The Political Economy Review 2017

income tax. It is a fallacy that they can be squeezed much further. This is a class that has been hit with the heaviest tax increases since 2010. The graph underneath highlights this: We also need to be aware of a handy graph known as the Laffer Curve, hailed by the likes of Reagan, which plots government income and taxation. Though general and speculative in nature, it emphasises a trend that when taxation is increased past a certain point, total government income from taxation declines. The burden of heavy taxation and regulation means workers lose

the incentive to work hard, production falls, and therefore so does government revenue. This is more than just a theory. When Gordon Brown raised the top rate of income tax to 50% during the last six weeks of his government, the amount collected from such earners actually fell. You see, raising the top rate of income tax by 1% would raise only £1bn. This is assuming, of course, that top earners wouldn’t change their behaviour following a hike, which seems improbable given the above. To raise £60bn, one cannot just tax the rich: everybody must be taxed more. Higher taxes, anyone? What’s left is higher corporation tax. Increasing corporation tax is popular, and is economic suicide at a time when governments such as the USA are cutting corporation tax. As Helen Miller of the IFS observed: “Higher (corporation tax) rates can reduce the returns to company owners (shareholders), but there is also evidence that a significant share of the burden is passed to workers in the form of lower wages”. Higher corporation taxes, as well as failing to raise the sums Labour wants them to, could depress wages, hitting income tax and national insurance receipts.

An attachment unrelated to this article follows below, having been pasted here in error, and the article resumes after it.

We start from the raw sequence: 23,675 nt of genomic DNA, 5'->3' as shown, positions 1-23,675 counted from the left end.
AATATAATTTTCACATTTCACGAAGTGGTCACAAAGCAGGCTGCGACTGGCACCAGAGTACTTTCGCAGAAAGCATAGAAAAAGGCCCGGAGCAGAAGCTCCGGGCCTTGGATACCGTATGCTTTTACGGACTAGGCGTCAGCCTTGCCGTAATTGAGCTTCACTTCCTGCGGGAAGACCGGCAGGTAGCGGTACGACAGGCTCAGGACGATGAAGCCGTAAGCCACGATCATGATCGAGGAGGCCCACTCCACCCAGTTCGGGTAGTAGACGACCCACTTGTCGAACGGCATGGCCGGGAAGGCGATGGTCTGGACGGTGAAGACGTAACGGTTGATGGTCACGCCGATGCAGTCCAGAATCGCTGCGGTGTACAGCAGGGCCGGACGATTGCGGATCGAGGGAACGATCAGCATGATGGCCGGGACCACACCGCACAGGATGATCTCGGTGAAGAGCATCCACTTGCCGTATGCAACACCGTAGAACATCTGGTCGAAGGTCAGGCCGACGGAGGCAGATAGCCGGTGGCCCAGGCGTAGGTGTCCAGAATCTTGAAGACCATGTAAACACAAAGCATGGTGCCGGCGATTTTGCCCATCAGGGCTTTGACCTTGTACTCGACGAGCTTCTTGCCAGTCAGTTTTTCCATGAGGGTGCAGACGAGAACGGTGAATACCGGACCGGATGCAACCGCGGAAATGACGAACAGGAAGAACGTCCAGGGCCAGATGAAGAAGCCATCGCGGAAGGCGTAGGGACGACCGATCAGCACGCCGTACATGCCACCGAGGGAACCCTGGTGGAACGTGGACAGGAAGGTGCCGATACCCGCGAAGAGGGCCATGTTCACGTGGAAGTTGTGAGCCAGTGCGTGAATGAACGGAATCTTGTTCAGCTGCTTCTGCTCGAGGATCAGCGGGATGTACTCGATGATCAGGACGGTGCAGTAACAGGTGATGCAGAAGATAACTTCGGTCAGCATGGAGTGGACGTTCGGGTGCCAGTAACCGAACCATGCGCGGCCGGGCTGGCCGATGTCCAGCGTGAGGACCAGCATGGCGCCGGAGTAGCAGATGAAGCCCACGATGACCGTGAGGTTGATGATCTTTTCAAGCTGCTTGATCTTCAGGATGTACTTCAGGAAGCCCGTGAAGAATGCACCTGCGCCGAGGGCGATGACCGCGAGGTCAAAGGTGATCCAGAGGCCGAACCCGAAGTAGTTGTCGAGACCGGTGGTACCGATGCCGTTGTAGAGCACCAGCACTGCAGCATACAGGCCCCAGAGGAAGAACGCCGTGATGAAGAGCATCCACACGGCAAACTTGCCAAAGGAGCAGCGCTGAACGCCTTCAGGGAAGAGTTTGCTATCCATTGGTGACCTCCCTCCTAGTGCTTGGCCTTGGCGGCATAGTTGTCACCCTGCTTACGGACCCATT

We need to take a step back, and acknowledge the cost of Corbyn’s plans. £60bn. That’s £60bn we simply cannot afford. The common misconception among muesli-eating guardian readers is that state money is seemingly unlimited. All economic rationale is thrown out of the window when we enter into this mysterious realm of “public funding”. “Isn’t it unlimited? Can’t we just borrow more? Well then tax the rich!” they chant. But as Margaret Thatcher wisely noted: “The state has no source of money other than the money people earn themselves. If the state wishes to


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